By Raevyn Grovemother
Ever had a late-afternoon Bubble Tea craving? Your energy and mood are bottoming out but there’s still butterflies to sing to and the larder is empty. So you hit your store of bubbles… only to find a handful of Plain Bubbles and a lone Blue Bubble are all that’s left. Your only options are to buy bubbles at auction or head out into the world and try to run across enough bubble trees before you pay an unintended visit to the Bartender in Hell. But wait, there’s also the Housing Resource Routes to the rescue!
The concept behind the group is simple: shared front yard resources connected via street signs. In the bubble craving example above, you could jump into Bubble Boulevard, the Bubble Tree Route, and find at least five Bubble Trees at each house. When you’re finished harvesting that street, choose the street sign on the bottom to go to the next house on the route.
These routes are extensive, curving back and forth through the yards of many Glitchen with as many varied themes as there are resources. Hunt for Jellisacs and Peat Bogs along one route, Beryl and Dullite along another.
The concept came to creator and Grand Curator Scarlett Bearsdale before R1, springing from the daily gathering missions she and her friends went on.
“We started visiting the cave housing streets to gather our tree-resources,” she said. “Because each street had five trees plus a lot of metal, and you could hit 25 streets with no backtracking. We liked them because the process of harvesting those trees took a reasonable length of time and you could get 4-8 stacks of bubbles or fruit or beans in one go. We even started ‘farming’ the more abandoned quarters, planting predominantly bubbles in one place, beans in another and so on. So if we wanted bubbles we’d know where to go.”
This worked out great for Scarlett, but the impending end of housing meant that these social harvesting spaces were going away.
“I had a little angst about losing out on that when new housing came, and so I started brainstorming ways that we might replicate the functionality using the new streets … and I asked around a bit in chat and in the forums to see if anyone would be interested in ‘donating’ a sign on the signpost or two for this purpose, and got some enthusiastic answers,” Scarlett said. “I wanted to have the basic idea in place when new housing was released for testing.”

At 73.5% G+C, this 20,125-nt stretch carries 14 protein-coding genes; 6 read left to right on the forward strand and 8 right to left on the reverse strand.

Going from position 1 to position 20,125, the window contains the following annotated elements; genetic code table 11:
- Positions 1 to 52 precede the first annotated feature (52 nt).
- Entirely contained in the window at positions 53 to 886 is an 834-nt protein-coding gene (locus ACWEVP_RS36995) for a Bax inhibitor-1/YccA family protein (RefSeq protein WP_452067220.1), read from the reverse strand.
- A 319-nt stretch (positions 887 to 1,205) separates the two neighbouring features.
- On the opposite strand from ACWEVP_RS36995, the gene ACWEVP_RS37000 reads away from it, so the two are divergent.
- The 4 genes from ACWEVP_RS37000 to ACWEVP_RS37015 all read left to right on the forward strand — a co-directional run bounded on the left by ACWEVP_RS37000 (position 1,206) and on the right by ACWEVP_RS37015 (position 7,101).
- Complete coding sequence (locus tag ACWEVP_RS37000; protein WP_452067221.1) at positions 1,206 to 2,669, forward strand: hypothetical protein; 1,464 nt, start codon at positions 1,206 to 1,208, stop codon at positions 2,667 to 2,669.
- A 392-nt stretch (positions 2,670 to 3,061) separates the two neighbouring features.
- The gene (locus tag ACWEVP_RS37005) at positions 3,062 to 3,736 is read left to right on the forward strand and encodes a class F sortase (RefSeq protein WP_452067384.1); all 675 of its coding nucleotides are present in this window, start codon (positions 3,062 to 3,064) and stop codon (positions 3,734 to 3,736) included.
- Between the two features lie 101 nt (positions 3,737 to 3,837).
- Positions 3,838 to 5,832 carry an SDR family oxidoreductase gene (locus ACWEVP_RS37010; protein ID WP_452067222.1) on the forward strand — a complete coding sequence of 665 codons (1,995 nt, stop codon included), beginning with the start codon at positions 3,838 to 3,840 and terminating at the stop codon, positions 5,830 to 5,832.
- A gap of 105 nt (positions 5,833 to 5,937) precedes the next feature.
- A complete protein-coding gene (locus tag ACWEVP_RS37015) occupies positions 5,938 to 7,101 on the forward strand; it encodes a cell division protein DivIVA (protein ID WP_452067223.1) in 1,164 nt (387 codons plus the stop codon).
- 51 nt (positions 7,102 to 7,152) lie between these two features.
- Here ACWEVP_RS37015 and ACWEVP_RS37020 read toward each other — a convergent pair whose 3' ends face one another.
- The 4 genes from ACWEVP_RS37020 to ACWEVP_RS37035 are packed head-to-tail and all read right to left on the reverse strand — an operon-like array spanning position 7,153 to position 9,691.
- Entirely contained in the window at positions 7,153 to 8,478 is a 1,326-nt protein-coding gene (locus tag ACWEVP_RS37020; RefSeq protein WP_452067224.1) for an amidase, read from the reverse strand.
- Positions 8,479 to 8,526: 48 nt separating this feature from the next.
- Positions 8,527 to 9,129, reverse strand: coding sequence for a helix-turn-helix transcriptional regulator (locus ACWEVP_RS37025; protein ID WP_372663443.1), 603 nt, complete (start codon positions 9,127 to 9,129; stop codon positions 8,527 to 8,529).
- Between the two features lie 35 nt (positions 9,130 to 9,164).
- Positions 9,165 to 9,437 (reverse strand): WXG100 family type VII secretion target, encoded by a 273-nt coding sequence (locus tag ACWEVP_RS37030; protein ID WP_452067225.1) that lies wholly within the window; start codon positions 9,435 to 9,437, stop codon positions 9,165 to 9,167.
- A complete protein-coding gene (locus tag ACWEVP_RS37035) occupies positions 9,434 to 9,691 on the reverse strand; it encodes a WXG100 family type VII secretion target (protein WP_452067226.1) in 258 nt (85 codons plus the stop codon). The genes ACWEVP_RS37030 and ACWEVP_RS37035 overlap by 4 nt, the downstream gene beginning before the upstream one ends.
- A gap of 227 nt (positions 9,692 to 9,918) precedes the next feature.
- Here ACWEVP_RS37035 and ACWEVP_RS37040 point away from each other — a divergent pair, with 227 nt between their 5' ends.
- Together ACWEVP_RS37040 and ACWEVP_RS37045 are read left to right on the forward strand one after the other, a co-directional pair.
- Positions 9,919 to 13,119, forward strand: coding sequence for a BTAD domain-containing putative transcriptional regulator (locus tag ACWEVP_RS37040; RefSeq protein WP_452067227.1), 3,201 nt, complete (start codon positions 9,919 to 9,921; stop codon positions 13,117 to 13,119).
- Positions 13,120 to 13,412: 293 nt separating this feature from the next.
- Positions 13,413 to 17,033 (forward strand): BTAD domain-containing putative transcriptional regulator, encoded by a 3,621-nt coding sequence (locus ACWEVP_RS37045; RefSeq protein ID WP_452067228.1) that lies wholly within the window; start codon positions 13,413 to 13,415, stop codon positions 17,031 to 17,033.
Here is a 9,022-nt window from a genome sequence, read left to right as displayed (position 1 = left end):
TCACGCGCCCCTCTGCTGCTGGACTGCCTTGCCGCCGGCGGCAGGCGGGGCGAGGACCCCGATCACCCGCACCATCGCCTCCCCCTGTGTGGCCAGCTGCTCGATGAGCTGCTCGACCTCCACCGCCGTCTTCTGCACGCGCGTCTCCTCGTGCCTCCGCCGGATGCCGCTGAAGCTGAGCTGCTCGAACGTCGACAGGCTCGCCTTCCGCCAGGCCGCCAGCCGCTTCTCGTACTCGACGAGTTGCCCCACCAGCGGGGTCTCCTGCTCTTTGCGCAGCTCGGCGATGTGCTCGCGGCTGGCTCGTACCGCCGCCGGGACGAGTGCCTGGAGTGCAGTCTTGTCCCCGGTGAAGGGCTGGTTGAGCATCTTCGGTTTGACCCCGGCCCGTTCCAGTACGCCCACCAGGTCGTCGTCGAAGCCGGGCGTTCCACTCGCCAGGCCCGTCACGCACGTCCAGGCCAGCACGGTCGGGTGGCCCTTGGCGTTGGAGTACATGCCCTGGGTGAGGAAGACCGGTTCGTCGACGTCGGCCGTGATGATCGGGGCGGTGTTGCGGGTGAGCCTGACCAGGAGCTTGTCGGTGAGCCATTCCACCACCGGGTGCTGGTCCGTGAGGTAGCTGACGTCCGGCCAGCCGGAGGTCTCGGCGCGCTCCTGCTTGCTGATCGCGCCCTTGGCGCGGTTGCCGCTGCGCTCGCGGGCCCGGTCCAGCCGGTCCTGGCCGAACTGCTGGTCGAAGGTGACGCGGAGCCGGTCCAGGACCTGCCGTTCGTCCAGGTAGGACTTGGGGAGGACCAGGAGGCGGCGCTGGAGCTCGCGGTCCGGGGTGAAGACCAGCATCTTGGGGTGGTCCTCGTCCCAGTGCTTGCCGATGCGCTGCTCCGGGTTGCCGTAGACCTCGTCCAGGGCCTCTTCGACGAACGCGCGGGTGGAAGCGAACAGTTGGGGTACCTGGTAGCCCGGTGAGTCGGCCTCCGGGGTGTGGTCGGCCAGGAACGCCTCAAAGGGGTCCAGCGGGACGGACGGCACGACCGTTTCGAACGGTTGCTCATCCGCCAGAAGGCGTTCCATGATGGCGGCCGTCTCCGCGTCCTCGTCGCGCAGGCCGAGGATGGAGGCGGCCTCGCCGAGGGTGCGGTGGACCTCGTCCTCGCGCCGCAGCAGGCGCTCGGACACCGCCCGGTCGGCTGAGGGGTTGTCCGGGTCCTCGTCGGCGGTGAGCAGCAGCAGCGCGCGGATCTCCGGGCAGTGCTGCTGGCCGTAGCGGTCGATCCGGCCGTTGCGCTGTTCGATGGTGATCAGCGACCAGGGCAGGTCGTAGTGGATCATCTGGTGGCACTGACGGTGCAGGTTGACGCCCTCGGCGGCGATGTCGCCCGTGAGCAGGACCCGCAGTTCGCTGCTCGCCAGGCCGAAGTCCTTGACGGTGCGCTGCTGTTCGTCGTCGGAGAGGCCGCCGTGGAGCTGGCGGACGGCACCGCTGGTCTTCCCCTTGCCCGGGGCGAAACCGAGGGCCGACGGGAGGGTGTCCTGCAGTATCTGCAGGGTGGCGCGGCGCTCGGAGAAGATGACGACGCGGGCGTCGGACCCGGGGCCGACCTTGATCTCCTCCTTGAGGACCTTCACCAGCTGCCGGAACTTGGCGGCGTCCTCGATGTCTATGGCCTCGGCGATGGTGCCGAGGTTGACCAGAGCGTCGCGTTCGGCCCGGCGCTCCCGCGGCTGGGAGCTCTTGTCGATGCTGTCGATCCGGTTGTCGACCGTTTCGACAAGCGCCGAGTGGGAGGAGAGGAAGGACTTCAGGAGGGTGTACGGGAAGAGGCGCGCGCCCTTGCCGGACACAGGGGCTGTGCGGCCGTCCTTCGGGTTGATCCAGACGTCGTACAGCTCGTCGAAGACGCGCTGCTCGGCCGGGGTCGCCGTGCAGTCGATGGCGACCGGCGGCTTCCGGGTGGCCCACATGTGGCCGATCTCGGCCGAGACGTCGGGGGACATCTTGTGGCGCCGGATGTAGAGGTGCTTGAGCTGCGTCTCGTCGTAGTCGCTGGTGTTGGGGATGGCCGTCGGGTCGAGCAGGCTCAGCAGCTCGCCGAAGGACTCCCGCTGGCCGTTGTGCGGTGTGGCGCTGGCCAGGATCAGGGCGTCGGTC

And indeed, it was. The group formed up at the beginning of R1 when players only had two tree patches and a static metal deposit. At the time it centered only around tree routes. Now that Glitchen can more expansively customize their yards, the routes have expanded to include all types of metal, building resources like Dirt Piles and Mortar Barnacles, and community crop and herb plots. There’s even a plan in the works to start routes for animal harvesting.
“After the current batch of routes are well established, we’re planning to roll out some ‘expansion’ routes (with) more combination routes for people who want more than one kind of tree, and some based on filling needs for particular purposes, for a recipe, say,” Scarlett said. “We’re also thinking about a ‘Millionaire’s Route’ of sorts – for people who have everything. And I expect more routes to develop in the community – a community kitchen route perhaps. Once the vendor-SDBs are implemented I hope the community kitchen route becomes more public because I think they’re awesome!”
Scarlett gives credit for the current efficiency of the routes to those who brainstormed early and “beta tested” them.